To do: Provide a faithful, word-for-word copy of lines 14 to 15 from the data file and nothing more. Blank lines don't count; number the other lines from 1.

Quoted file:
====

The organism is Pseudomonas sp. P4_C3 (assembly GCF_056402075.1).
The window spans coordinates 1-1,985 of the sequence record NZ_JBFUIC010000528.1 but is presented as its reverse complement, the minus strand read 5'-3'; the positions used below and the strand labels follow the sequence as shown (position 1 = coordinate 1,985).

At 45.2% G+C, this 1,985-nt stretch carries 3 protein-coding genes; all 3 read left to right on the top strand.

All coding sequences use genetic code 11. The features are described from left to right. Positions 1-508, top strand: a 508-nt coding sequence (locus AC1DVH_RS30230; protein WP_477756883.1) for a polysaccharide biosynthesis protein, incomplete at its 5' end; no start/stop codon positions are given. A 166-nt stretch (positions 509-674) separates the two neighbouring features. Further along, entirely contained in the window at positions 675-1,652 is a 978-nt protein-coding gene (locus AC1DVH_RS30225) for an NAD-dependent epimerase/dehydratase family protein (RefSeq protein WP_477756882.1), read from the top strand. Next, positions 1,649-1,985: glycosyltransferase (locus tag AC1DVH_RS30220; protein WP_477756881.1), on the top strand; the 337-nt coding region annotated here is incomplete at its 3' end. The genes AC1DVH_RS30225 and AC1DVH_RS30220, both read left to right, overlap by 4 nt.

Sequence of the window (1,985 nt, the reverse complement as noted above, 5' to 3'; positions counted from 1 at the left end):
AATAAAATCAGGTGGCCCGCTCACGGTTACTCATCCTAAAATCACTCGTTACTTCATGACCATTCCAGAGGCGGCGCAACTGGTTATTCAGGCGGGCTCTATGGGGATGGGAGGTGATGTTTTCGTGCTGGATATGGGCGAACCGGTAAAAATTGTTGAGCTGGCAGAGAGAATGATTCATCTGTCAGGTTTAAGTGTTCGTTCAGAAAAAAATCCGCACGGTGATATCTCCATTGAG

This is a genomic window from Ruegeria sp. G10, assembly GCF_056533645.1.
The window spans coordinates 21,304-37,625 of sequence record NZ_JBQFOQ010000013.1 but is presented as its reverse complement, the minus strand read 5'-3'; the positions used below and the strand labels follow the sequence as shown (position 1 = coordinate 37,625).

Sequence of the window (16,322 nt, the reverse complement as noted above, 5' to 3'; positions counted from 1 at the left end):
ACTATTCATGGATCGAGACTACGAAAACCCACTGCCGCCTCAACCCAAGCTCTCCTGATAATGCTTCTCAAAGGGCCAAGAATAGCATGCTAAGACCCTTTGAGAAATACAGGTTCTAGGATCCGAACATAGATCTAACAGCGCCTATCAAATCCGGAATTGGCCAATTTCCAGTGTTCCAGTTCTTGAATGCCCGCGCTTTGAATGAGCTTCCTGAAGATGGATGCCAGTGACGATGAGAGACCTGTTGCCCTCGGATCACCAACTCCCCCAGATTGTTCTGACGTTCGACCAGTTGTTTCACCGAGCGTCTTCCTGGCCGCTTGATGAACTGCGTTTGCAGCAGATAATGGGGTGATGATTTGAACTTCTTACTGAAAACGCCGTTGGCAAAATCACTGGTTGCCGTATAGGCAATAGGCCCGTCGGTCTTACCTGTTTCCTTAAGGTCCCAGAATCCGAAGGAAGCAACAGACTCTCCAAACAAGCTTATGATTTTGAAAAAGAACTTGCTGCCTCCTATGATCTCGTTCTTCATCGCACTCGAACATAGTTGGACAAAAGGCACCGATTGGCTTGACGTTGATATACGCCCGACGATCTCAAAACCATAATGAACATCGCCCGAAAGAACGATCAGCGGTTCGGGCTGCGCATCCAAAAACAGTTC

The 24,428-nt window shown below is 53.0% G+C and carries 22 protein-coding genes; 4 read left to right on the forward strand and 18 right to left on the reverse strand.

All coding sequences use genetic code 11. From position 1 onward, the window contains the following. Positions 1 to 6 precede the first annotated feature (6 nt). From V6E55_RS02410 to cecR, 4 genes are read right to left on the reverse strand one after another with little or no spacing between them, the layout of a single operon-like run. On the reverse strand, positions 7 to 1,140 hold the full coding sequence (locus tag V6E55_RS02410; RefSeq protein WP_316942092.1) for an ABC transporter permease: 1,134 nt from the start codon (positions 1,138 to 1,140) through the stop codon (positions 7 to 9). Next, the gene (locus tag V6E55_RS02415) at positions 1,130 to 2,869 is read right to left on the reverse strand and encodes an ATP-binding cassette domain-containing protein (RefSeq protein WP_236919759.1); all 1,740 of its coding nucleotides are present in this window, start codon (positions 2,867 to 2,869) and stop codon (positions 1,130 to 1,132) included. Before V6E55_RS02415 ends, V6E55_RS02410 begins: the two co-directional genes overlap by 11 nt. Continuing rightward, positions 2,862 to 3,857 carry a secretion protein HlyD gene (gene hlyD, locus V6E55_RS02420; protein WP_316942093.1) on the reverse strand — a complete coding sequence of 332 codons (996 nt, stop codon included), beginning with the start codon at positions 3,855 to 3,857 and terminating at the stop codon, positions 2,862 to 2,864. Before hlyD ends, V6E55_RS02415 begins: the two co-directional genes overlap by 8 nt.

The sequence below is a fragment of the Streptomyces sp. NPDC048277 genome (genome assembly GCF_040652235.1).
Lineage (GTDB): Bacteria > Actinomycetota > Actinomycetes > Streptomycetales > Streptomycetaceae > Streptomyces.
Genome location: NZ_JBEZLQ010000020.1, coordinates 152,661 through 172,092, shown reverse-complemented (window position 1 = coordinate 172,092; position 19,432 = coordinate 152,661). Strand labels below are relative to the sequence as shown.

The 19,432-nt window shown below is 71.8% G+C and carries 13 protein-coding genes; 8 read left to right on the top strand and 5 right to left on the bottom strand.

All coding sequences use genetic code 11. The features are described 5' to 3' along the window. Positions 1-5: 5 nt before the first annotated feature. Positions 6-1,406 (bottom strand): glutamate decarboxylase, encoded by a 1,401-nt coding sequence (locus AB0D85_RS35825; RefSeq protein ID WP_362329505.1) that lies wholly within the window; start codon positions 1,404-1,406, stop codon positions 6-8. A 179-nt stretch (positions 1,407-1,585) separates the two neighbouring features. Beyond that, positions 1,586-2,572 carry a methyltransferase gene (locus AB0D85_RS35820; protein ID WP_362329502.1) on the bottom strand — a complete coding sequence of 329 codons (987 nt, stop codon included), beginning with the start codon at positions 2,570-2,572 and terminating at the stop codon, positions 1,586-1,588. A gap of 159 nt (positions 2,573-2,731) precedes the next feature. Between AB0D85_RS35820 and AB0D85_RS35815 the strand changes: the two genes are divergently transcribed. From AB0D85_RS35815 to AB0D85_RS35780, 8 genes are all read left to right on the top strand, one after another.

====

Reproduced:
Lineage (GTDB): Bacteria > Actinomycetota > Actinomycetes > Streptomycetales > Streptomycetaceae > Streptomyces.
Genome location: NZ_JBEZLQ010000020.1, coordinates 152,661 through 172,092, shown reverse-complemented (window position 1 = coordinate 172,092; position 19,432 = coordinate 152,661). Strand labels below are relative to the sequence as shown.